Two weeks ago I wrote about learning to use Twitter as a tool for research from my own Twitter handle, @HistoryByPaula. I began by seeking out a few slavery historians whose work I’ve read to see the types of information they share on Twitter. Then the ‘Who To Follow’ suggestions along the left-hand column of my page began suggesting other slavery historians whom I might want to follow. Slavery historians often included information about their institutions, organisations, and/or blogs in their short bio, leading me to even more Twitter accounts.
Nowadays my homepage is filled with new information and updates relating to British and American slavery, anti-slavery activities, new and forthcoming publications, conferences, and commentary on race and slavery in the news. I’ve also come across links to great resources. Here are a few that stood out me:
Slavery Footprint’s How Many Slaves Work for You?
This website, run by Made In A Free World, combines information on the frequency of slave labour use in various supply chains with your responses to their quiz to estimate how many slaves have worked for you. It then asks you to take action and provides a simple way to contact specific companies. Follow them @madeinafreewrld
This beautifully simple map records over 20,000 journeys made by over 12.5 million Africans. It draws on the work and findings of the Trans-Atlantic Slave Trade Database. The size of the dot used to represent each voyage reflects how many enslaved persons were on the ship. The map also has a handy chart superimposed on top of it showing the numbers of slaves transported and to where they were sent. Follow them @Slate
Founded by Joseph McGill, the Slave Dwelling Project is a non-profit organisation dedicated to preserving slave dwellings in the United States. They work with communities, property owners, and government agencies to help preserve buildings and educate communities about the history of these properties. Perhaps their most innovative idea for spreading awareness are their Overnight Stays. Follow them @slavedwelling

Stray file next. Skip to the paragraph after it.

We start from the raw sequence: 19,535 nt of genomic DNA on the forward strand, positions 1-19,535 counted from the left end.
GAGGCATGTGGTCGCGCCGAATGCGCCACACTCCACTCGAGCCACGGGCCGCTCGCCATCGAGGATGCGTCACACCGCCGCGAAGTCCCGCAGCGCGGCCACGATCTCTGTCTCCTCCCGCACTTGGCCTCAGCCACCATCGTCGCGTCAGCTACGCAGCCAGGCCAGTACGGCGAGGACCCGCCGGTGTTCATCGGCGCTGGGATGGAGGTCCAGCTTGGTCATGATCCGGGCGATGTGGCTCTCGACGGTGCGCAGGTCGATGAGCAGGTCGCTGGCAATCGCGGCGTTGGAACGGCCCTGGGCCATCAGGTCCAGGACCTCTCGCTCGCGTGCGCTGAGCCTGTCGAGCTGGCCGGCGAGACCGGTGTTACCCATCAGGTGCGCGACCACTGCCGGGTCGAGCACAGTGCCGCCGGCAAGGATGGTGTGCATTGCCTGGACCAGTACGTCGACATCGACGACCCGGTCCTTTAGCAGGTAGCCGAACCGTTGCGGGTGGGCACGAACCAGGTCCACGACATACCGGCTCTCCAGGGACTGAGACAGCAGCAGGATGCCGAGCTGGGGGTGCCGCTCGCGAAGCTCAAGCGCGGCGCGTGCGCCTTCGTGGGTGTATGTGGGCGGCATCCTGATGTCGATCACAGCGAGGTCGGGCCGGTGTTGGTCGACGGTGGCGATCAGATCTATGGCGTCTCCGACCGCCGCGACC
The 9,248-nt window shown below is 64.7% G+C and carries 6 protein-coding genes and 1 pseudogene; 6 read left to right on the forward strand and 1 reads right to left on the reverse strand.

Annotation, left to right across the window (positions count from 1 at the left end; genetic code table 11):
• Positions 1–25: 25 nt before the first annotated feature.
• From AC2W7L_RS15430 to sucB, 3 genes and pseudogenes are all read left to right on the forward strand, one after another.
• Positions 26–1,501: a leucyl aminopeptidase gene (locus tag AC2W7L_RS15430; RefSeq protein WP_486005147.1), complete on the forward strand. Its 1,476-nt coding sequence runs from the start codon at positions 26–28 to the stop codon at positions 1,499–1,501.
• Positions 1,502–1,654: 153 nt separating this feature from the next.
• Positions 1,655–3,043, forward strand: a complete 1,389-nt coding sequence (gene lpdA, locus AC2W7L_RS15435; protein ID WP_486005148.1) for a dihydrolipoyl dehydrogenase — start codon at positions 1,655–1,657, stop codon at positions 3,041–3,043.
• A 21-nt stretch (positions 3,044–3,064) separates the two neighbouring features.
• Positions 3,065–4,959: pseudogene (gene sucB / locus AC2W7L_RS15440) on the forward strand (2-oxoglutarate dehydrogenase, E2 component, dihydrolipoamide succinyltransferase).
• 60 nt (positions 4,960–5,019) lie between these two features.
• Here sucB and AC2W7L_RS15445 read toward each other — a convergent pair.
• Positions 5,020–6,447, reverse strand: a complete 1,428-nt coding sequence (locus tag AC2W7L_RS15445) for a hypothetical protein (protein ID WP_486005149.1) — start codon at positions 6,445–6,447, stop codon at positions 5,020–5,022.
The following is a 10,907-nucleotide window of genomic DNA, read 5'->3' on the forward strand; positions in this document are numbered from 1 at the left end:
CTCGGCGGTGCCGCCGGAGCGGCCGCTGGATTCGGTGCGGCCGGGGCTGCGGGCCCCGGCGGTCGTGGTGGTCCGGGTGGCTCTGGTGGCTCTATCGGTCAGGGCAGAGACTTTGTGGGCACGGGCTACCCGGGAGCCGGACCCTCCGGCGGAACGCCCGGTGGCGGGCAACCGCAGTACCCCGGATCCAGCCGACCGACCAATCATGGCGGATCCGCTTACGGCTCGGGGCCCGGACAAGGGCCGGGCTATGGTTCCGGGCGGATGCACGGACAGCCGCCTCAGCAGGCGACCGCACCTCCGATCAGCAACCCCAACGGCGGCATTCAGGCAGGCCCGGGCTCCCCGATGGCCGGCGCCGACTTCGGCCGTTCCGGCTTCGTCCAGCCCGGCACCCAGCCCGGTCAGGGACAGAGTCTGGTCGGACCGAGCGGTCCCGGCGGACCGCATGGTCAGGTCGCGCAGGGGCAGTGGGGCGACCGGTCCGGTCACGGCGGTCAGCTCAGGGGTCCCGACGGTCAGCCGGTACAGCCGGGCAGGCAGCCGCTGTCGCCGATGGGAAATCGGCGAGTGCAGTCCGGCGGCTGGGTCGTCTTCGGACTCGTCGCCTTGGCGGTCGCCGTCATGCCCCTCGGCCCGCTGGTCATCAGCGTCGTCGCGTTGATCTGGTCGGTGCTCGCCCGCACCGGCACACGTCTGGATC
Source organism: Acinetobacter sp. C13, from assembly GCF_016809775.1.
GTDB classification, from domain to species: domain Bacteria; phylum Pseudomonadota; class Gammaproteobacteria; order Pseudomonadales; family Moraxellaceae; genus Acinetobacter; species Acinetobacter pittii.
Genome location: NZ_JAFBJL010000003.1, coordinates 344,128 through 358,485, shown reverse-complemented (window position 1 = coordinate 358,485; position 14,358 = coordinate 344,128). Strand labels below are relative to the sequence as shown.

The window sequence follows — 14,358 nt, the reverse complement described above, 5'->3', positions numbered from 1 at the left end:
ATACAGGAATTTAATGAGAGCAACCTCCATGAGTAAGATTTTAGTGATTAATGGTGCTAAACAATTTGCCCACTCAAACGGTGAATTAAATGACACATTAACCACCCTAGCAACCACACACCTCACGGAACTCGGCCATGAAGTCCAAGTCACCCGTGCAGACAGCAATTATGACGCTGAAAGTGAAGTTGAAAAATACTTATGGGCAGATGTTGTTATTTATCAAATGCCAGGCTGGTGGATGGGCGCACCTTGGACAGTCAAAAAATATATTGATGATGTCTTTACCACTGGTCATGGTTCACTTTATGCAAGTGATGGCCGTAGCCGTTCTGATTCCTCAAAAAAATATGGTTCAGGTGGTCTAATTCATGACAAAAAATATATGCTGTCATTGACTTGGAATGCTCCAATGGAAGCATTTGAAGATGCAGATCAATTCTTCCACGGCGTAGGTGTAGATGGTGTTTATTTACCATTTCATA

This database contains over 21,000 fully-cited articles on British MPs. For anyone who has spent hours searching through the many volumes of Thorne and Fisher to find out about the professional (and sometimes personal) history of an MP, this is a fantastic resource AND a huge time saver. The authors are currently developing additional thematic resources that build on this wealth of information. Follow them @HistParl
One of the neatest things about websites and organisations having Twitter accounts is that they then participate in a wider dialogue and encourage greater interaction with their work. As such, these web resources no longer seem to be static, unchanging sources of information, but instead become open to interpretation, collaboration, and change.